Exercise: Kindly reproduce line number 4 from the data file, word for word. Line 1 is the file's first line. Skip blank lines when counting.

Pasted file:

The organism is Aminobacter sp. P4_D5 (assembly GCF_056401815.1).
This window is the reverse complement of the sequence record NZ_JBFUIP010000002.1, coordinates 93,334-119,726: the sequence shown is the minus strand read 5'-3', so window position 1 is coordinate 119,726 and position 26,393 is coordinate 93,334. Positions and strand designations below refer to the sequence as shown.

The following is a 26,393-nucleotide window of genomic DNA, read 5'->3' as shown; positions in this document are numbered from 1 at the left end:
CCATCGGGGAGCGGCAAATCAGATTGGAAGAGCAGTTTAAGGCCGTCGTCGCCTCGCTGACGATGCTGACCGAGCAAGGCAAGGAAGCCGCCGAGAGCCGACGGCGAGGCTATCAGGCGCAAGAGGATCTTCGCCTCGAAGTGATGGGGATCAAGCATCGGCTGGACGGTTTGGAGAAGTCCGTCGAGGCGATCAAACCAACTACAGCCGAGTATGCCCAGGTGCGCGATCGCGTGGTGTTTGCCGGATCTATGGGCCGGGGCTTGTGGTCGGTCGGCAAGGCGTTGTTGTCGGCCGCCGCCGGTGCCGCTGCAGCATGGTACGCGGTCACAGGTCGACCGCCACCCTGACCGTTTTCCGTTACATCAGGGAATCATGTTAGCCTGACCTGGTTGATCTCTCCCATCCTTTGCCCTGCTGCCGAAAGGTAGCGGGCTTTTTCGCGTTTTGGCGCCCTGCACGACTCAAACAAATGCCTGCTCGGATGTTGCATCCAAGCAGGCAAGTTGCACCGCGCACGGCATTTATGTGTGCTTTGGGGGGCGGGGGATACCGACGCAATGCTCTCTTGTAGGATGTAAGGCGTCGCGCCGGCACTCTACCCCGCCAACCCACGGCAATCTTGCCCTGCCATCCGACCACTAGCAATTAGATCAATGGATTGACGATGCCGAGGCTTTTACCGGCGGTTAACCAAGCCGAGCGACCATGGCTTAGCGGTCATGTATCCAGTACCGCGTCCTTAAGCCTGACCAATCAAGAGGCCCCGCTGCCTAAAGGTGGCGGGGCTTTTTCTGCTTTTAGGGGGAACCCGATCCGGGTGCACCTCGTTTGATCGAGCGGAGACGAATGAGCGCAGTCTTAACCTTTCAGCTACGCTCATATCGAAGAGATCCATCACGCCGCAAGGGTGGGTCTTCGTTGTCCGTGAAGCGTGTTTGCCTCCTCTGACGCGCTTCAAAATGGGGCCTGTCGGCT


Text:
CCATCGGGGAGCGGCAAATCAGATTGGAAGAGCAGTTTAAGGCCGTCGTCGCCTCGCTGACGATGCTGACCGAGCAAGGCAAGGAAGCCGCCGAGAGCCGACGGCGAGGCTATCAGGCGCAAGAGGATCTTCGCCTCGAAGTGATGGGGATCAAGCATCGGCTGGACGGTTTGGAGAAGTCCGTCGAGGCGATCAAACCAACTACAGCCGAGTATGCCCAGGTGCGCGATCGCGTGGTGTTTGCCGGATCTATGGGCCGGGGCTTGTGGTCGGTCGGCAAGGCGTTGTTGTCGGCCGCCGCCGGTGCCGCTGCAGCATGGTACGCGGTCACAGGTCGACCGCCACCCTGACCGTTTTCCGTTACATCAGGGAATCATGTTAGCCTGACCTGGTTGATCTCTCCCATCCTTTGCCCTGCTGCCGAAAGGTAGCGGGCTTTTTCGCGTTTTGGCGCCCTGCACGACTCAAACAAATGCCTGCTCGGATGTTGCATCCAAGCAGGCAAGTTGCACCGCGCACGGCATTTATGTGTGCTTTGGGGGGCGGGGGATACCGACGCAATGCTCTCTTGTAGGATGTAAGGCGTCGCGCCGGCACTCTACCCCGCCAACCCACGGCAATCTTGCCCTGCCATCCGACCACTAGCAATTAGATCAATGGATTGACGATGCCGAGGCTTTTACCGGCGGTTAACCAAGCCGAGCGACCATGGCTTAGCGGTCATGTATCCAGTACCGCGTCCTTAAGCCTGACCAATCAAGAGGCCCCGCTGCCTAAAGGTGGCGGGGCTTTTTCTGCTTTTAGGGGGAACCCGATCCGGGTGCACCTCGTTTGATCGAGCGGAGACGAATGAGCGCAGTCTTAACCTTTCAGCTACGCTCATATCGAAGAGATCCATCACGCCGCAAGGGTGGGTCTTCGTTGTCCGTGAAGCGTGTTTGCCTCCTCTGACGCGCTTCAAAATGGGGCCTGTCGGCT